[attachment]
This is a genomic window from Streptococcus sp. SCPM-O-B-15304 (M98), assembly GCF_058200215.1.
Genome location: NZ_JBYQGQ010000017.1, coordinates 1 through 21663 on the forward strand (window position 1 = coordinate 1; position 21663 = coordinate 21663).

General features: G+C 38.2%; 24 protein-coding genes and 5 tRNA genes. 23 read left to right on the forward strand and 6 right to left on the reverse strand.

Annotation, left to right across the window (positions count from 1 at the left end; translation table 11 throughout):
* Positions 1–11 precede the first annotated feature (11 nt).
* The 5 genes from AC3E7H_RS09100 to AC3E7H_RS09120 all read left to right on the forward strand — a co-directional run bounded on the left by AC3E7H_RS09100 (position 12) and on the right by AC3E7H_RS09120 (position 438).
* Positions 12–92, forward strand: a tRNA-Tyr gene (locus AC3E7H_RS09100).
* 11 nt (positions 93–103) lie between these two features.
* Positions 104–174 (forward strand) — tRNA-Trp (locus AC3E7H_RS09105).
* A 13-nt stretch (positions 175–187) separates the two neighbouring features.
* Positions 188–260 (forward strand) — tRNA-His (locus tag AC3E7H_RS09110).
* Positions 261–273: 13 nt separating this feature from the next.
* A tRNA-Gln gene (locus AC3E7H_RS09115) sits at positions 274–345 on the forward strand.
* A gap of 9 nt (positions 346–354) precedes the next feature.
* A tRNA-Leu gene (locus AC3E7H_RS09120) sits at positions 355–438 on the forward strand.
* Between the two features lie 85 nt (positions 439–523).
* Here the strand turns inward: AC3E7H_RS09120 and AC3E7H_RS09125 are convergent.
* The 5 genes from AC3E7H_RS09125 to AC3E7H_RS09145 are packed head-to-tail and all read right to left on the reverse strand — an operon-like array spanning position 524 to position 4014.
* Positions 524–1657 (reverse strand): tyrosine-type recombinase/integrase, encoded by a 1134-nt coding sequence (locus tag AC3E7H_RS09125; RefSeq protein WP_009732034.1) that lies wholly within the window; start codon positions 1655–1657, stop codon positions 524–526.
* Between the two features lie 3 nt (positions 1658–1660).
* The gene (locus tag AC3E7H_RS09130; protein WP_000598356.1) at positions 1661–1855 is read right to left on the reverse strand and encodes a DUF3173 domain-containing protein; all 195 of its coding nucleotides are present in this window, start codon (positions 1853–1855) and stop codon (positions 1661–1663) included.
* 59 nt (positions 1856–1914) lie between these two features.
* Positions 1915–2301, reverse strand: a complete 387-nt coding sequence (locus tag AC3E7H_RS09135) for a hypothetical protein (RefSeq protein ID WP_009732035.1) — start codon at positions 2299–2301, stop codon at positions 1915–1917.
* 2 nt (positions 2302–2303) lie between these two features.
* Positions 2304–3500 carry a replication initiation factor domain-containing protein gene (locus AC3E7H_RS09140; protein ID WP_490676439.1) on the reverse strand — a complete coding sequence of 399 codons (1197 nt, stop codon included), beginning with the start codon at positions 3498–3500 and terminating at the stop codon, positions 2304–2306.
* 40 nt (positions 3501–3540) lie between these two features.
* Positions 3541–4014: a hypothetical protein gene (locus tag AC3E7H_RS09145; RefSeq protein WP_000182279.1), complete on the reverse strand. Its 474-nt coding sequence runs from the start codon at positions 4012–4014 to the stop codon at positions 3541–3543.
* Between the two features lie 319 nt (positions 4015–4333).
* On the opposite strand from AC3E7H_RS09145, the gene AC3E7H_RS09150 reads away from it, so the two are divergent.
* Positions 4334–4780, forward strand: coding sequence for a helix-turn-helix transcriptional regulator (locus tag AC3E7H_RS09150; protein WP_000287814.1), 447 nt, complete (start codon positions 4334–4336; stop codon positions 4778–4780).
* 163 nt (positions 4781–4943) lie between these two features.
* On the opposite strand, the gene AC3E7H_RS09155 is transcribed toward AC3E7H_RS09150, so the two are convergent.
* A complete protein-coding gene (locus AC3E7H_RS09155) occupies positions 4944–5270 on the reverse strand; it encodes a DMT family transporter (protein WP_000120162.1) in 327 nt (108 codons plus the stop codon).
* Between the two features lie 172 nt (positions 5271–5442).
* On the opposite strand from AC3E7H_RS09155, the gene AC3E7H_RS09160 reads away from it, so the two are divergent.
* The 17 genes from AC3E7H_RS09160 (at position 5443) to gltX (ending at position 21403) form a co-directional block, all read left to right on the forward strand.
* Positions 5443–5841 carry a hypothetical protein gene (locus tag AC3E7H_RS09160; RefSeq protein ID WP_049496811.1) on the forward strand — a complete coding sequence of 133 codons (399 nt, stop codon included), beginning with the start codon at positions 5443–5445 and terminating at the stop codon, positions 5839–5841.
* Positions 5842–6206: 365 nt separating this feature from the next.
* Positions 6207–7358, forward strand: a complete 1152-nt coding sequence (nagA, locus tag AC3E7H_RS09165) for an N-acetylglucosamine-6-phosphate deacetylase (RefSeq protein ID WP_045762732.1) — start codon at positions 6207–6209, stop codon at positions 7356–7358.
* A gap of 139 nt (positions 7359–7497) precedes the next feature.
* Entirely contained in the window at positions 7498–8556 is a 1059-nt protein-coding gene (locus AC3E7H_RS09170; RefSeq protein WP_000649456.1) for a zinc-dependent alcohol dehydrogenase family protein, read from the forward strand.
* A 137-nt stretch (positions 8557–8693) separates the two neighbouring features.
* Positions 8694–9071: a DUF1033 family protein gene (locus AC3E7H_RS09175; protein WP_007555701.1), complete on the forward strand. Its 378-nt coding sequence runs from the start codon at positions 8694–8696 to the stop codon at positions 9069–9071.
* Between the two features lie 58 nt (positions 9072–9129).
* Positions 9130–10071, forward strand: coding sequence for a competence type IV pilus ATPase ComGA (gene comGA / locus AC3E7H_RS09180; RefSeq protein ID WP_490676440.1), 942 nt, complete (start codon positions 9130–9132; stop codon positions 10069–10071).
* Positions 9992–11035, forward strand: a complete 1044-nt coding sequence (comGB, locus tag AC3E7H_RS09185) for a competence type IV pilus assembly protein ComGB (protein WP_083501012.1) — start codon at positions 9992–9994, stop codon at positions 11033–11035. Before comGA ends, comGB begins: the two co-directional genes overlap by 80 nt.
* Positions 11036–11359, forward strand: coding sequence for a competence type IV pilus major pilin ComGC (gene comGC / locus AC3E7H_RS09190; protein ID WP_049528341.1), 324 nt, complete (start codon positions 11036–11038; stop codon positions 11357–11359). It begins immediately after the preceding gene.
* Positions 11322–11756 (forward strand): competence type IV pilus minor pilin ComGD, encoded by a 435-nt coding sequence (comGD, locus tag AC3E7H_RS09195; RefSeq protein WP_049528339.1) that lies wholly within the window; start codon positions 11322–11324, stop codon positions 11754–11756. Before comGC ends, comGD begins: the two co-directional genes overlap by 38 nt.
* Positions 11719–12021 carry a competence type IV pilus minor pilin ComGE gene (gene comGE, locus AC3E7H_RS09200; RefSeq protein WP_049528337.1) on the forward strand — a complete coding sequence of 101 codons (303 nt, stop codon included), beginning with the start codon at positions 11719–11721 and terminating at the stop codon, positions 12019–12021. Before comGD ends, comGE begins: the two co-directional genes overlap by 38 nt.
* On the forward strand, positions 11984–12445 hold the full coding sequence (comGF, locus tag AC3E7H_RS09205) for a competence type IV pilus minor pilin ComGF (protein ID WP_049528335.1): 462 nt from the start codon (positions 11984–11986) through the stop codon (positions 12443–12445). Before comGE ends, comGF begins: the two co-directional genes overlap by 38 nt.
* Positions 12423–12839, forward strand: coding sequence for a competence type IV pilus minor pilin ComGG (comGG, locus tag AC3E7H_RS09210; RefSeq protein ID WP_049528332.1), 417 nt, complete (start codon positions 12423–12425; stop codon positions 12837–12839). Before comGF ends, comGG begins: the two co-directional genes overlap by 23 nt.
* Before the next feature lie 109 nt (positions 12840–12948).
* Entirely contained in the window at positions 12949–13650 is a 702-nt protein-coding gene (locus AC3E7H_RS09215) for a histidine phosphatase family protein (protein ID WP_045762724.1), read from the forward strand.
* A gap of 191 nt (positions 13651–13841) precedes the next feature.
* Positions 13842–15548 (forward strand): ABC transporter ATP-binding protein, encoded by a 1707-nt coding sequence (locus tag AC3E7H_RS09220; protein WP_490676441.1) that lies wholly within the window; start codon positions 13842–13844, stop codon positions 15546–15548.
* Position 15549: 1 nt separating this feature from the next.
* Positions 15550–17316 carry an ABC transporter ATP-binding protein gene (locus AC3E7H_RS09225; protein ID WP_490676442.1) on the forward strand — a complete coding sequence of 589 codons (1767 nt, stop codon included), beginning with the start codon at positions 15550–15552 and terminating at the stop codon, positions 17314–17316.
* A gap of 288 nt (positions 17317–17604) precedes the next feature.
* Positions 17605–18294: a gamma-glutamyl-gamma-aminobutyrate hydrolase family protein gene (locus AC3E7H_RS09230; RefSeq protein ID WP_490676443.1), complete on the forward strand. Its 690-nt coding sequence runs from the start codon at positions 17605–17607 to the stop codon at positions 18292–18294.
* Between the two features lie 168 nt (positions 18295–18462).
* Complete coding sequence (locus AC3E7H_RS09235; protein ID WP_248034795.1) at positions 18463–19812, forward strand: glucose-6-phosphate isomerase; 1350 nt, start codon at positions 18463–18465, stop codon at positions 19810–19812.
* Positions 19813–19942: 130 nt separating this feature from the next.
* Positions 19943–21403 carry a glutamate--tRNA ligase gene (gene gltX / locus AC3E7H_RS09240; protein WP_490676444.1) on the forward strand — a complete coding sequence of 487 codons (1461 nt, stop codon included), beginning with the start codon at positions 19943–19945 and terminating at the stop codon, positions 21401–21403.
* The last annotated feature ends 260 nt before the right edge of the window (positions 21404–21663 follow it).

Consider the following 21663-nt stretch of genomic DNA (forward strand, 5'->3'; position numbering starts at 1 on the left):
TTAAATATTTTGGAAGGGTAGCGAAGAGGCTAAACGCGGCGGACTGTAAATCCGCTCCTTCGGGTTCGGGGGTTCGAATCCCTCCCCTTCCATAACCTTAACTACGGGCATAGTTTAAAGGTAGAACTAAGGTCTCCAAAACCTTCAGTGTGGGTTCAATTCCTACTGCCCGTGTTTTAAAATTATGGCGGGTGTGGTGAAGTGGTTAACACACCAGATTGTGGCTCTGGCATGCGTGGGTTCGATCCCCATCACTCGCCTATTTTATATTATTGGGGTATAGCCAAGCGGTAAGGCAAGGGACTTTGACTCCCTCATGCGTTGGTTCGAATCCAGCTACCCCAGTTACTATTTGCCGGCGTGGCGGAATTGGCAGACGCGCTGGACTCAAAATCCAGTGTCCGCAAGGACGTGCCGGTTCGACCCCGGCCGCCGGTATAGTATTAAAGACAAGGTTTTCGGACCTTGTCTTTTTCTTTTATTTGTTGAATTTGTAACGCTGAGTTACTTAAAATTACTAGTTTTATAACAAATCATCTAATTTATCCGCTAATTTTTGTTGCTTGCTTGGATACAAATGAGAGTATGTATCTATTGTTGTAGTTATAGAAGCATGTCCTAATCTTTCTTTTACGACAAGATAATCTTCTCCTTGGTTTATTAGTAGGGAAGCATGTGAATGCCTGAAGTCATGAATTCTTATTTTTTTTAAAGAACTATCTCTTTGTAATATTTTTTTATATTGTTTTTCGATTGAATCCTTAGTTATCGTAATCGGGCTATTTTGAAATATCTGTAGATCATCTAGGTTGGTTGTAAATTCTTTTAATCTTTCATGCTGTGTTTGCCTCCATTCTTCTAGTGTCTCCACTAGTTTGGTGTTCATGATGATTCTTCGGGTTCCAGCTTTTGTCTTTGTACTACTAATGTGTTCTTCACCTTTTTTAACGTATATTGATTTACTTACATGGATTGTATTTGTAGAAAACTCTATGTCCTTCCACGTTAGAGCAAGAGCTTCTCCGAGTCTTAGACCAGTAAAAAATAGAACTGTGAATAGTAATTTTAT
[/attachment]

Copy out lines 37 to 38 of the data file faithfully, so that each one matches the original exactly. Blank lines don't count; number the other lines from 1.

* Positions 5443–5841 carry a hypothetical protein gene (locus tag AC3E7H_RS09160; RefSeq protein ID WP_049496811.1) on the forward strand — a complete coding sequence of 133 codons (399 nt, stop codon included), beginning with the start codon at positions 5443–5445 and terminating at the stop codon, positions 5839–5841.
* Positions 5842–6206: 365 nt separating this feature from the next.